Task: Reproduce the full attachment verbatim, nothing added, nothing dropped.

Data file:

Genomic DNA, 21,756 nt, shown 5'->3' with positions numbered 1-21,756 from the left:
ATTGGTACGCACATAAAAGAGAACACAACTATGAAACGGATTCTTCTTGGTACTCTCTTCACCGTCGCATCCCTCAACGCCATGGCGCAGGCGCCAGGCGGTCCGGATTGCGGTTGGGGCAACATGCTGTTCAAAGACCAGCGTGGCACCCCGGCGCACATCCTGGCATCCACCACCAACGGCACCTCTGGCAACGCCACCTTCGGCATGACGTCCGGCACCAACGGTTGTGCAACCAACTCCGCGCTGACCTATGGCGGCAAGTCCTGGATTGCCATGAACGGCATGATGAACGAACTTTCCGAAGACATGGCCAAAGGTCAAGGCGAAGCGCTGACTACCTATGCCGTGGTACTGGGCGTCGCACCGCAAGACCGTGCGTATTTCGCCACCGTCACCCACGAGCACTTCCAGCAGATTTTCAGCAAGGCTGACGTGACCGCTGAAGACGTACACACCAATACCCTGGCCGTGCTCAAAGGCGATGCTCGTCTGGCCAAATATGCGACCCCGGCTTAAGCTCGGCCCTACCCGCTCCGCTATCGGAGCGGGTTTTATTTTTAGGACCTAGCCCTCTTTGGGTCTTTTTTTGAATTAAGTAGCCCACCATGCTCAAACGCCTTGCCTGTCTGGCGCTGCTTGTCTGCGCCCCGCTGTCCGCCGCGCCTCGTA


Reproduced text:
Genomic DNA, 21,756 nt, shown 5'->3' with positions numbered 1-21,756 from the left:
ATTGGTACGCACATAAAAGAGAACACAACTATGAAACGGATTCTTCTTGGTACTCTCTTCACCGTCGCATCCCTCAACGCCATGGCGCAGGCGCCAGGCGGTCCGGATTGCGGTTGGGGCAACATGCTGTTCAAAGACCAGCGTGGCACCCCGGCGCACATCCTGGCATCCACCACCAACGGCACCTCTGGCAACGCCACCTTCGGCATGACGTCCGGCACCAACGGTTGTGCAACCAACTCCGCGCTGACCTATGGCGGCAAGTCCTGGATTGCCATGAACGGCATGATGAACGAACTTTCCGAAGACATGGCCAAAGGTCAAGGCGAAGCGCTGACTACCTATGCCGTGGTACTGGGCGTCGCACCGCAAGACCGTGCGTATTTCGCCACCGTCACCCACGAGCACTTCCAGCAGATTTTCAGCAAGGCTGACGTGACCGCTGAAGACGTACACACCAATACCCTGGCCGTGCTCAAAGGCGATGCTCGTCTGGCCAAATATGCGACCCCGGCTTAAGCTCGGCCCTACCCGCTCCGCTATCGGAGCGGGTTTTATTTTTAGGACCTAGCCCTCTTTGGGTCTTTTTTTGAATTAAGTAGCCCACCATGCTCAAACGCCTTGCCTGTCTGGCGCTGCTTGTCTGCGCCCCGCTGTCCGCCGCGCCTCGTA